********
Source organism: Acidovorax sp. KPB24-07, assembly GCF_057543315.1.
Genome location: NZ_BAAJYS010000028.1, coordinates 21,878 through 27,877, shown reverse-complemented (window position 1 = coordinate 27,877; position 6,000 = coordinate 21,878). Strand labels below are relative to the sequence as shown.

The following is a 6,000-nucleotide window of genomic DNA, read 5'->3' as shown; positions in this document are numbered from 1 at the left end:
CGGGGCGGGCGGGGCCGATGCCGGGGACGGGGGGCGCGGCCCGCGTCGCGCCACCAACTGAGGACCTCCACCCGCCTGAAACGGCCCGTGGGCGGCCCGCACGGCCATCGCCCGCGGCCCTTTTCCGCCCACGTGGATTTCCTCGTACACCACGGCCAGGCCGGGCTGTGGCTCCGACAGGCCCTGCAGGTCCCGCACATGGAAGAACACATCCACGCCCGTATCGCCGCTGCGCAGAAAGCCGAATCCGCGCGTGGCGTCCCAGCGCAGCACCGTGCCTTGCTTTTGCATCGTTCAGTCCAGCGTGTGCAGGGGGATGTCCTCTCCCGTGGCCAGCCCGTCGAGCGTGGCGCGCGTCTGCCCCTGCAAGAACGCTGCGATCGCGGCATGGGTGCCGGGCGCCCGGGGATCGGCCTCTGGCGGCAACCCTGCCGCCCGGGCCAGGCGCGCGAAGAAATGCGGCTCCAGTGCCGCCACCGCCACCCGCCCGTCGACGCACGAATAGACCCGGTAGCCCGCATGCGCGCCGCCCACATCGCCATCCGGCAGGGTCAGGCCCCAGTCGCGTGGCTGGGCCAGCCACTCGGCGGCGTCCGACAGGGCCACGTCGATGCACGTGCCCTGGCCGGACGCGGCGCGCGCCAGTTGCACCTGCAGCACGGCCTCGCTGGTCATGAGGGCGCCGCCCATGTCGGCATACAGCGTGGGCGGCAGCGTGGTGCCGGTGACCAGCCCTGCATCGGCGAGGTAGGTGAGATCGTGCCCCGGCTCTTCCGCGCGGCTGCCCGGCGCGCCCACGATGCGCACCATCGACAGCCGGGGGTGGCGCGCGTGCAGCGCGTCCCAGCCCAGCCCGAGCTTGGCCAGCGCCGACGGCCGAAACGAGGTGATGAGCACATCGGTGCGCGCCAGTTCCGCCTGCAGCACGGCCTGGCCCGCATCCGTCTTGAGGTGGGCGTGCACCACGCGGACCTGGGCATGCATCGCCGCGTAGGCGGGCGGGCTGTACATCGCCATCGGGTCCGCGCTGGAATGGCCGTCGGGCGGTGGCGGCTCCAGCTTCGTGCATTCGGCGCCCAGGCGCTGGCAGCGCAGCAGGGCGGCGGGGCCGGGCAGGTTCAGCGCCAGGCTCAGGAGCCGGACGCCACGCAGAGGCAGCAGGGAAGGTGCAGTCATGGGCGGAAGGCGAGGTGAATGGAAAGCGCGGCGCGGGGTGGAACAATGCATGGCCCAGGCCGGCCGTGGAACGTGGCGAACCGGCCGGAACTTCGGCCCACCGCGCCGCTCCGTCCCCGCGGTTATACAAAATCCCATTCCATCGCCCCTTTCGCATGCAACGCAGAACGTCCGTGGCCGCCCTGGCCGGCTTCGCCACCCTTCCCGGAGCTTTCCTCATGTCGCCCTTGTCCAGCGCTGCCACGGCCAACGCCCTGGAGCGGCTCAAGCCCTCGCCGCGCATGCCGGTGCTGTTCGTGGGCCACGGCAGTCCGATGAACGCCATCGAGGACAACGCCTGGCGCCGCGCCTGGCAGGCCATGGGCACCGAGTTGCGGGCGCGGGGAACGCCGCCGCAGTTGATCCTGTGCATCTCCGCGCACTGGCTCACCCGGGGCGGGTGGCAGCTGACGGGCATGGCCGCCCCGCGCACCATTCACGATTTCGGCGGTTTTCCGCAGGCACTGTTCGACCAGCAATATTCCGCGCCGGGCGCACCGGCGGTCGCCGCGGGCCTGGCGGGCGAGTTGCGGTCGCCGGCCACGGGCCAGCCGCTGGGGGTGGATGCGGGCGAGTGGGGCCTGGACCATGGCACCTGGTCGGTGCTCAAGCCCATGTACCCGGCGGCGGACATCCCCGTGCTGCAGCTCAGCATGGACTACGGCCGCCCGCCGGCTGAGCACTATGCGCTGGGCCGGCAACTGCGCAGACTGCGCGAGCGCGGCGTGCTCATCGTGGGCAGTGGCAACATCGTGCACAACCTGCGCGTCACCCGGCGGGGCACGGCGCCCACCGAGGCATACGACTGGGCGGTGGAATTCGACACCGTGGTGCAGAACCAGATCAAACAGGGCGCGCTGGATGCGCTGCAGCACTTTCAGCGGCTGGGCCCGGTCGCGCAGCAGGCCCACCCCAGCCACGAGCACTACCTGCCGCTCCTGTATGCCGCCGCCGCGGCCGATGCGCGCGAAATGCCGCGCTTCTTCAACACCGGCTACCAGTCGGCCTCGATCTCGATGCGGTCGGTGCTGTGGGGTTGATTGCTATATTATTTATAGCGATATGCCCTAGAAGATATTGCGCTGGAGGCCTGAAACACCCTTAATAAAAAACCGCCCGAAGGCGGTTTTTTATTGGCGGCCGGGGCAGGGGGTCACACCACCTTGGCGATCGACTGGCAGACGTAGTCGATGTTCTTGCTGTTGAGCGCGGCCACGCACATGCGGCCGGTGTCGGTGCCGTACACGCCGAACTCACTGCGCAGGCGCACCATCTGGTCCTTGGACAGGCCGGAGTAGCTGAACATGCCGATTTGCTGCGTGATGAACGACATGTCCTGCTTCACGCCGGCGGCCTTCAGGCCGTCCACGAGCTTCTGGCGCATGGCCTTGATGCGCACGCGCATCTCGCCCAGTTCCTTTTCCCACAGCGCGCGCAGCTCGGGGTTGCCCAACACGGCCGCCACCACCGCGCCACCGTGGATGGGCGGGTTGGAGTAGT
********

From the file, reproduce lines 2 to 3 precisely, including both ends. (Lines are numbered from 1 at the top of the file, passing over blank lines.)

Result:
Genome location: NZ_BAAJYS010000028.1, coordinates 21,878 through 27,877, shown reverse-complemented (window position 1 = coordinate 27,877; position 6,000 = coordinate 21,878). Strand labels below are relative to the sequence as shown.

The following is a 6,000-nucleotide window of genomic DNA, read 5'->3' as shown; positions in this document are numbered from 1 at the left end: